Sensor means are mounted in the housing for sensing one or more tire parameters, such as pressure, temperature and/or number of revolutions of the tire. The sensor means outputs signals to the processor means representative of the sensed tire parameter.
In a preferred embodiment, the sensor means includes a pressure sensor mounted in the housing for sensing the air pressure of the tire. A temperature sensor is also mounted in the housing for sensing the temperature of the tire. A tire revolution sensor is also mounted in the housing and detects each complete 360° revolution of the tire.
The output signals from each of the sensors are input to the processor. The pressure and temperature sensor output signals may be compared with previous or preset maximum and/or minimum pressure and temperature values, with such maximum and minimum values being updated and stored in the memory as necessary.
A power supply is mounted in the housing for supplying electrical power to the processor means, the receiver means, and the sensor means. An antenna means is also mounted in or on the housing for receiving the interrogation signal from the remote interrogation source and for returning the backscatter modulated signal to the remote interrogation source.
Upon receipt of an interrogation signal from a remote interrogation source, the processor activates the sensors to sense current tire pressure and temperature. The backscatter modulating means then backscatter modulates the Rf interrogation signal with the sensor data and other tire information and returns a backscatter modulated signal to the remote interrogation source containing data representations of the sensed tire parameters, including some or all of the current tire pressure and temperature, accumulated tire revolution count, maximum and minimum pressure and temperature over a predetermined time period, as well as tire identification code, the specific tire location on the vehicle, and other useful tire condition data stored in the transponder memory.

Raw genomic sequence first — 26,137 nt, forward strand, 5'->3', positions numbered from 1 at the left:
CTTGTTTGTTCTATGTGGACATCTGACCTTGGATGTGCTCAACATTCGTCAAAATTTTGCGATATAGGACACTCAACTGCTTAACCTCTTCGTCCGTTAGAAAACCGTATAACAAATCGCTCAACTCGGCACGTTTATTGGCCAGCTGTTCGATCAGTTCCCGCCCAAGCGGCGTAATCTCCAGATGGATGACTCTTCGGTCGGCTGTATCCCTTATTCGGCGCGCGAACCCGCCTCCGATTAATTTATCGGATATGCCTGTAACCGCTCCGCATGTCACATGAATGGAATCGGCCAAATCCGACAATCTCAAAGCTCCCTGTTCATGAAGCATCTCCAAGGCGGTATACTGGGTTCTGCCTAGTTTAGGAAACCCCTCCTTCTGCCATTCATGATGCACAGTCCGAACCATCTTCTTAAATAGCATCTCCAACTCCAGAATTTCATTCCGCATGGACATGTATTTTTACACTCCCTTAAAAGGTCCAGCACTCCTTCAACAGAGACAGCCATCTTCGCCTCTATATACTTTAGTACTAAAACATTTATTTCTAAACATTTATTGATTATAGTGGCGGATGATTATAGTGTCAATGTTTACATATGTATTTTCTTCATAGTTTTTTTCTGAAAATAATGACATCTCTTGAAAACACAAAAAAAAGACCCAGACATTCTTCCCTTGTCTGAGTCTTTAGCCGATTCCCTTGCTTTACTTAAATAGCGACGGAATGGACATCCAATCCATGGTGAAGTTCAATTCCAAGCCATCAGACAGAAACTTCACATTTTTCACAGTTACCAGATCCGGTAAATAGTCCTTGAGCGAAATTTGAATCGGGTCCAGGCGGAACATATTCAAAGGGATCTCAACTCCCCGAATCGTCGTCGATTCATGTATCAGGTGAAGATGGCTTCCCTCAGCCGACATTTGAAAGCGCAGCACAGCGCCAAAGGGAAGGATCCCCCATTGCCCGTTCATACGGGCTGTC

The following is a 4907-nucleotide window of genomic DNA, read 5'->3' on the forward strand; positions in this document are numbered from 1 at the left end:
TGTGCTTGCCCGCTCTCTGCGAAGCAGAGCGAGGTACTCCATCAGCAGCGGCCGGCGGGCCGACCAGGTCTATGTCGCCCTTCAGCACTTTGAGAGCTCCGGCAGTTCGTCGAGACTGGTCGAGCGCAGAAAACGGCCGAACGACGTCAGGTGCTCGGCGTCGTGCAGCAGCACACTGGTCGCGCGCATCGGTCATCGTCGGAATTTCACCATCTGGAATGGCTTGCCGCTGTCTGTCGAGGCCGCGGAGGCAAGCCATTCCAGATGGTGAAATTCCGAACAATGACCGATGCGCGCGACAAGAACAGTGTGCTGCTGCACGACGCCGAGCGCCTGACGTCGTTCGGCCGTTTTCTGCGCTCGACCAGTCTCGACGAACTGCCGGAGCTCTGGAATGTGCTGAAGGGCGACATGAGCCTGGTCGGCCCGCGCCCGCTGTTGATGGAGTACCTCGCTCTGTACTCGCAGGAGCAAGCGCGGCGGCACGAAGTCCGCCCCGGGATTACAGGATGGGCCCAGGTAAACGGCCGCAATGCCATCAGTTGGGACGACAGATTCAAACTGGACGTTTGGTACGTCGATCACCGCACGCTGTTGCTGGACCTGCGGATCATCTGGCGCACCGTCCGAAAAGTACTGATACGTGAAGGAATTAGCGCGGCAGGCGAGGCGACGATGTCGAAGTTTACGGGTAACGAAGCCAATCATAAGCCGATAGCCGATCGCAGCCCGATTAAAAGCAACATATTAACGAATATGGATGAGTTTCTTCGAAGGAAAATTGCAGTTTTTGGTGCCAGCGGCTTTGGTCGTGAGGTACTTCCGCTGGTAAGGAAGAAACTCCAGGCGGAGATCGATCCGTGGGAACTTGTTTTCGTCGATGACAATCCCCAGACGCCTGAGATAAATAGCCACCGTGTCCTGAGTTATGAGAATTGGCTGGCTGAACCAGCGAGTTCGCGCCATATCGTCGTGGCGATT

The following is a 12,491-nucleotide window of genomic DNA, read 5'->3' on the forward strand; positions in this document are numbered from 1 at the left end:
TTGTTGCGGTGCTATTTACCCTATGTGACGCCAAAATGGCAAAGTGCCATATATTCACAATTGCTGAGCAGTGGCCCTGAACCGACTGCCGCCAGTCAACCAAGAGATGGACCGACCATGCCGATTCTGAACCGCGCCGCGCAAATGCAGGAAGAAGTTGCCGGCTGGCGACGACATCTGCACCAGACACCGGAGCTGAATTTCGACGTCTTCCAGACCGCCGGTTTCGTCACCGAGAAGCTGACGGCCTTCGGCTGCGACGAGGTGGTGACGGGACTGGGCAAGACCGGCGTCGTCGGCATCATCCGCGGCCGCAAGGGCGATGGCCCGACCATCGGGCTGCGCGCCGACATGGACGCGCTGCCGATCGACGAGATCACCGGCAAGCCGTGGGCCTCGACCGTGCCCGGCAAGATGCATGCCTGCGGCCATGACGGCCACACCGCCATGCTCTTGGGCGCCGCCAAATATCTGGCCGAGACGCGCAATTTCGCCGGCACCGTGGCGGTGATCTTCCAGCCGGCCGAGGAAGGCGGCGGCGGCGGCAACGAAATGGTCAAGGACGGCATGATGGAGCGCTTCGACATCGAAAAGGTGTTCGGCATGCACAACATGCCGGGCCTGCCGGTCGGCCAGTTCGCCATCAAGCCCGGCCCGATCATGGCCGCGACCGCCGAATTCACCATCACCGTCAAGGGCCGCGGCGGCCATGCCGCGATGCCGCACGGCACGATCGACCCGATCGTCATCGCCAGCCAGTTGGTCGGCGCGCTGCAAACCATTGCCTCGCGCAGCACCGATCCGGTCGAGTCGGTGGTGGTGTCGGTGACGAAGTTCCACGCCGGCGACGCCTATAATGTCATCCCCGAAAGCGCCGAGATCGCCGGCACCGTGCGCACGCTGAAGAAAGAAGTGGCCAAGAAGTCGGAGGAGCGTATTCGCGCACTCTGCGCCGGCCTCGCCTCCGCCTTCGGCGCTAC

The remote interrogation source comprises a suitable control which transmits a radio frequency interrogation signal over a predetermined distance when the vehicle containing one or more transponders of the present invention is within the predetermined distance. The control also receives and decodes the Rf signal from the identified transponder and either stores the data contained therein and/or retransmits such data to an external host computer for analysis, storage, etc. The control may also be capable of writing data to the processor in the transponder for storage in the memory thereof.
The apparatus of the present invention overcomes certain of the limitations encountered with previously devised tire mounted transponders. The present apparatus includes a backscatter modulator which backscatter modulates the Rf interrogation signal. This eliminates the need for a separate transmitter on the transponder thereby reducing overall power requirements and increasing the useful life of the power source in the apparatus. The backscatter modulator backscatter modulates the sensed tire parameter data, such as tire pressure, tire temperature and/or tire revolution count, as well as other tire identification or operating features stored in the memory of the transponder onto the Rf interrogation signal for return to the interrogation source.
The apparatus of the present invention includes a transponder which is mounted along with the on-board power supply and the various sensors in a single, small housing thereby facilitating the easy mounting of the apparatus within or on a vehicle tire in a number of different possible mounting positions, The power source provides sufficient power to operate the apparatus throughout the entire useful life of the tire, including several recappings of a tire.
The various features, advantages and other uses of the present invention will become more apparent by referring to the following detailed description and drawing in which: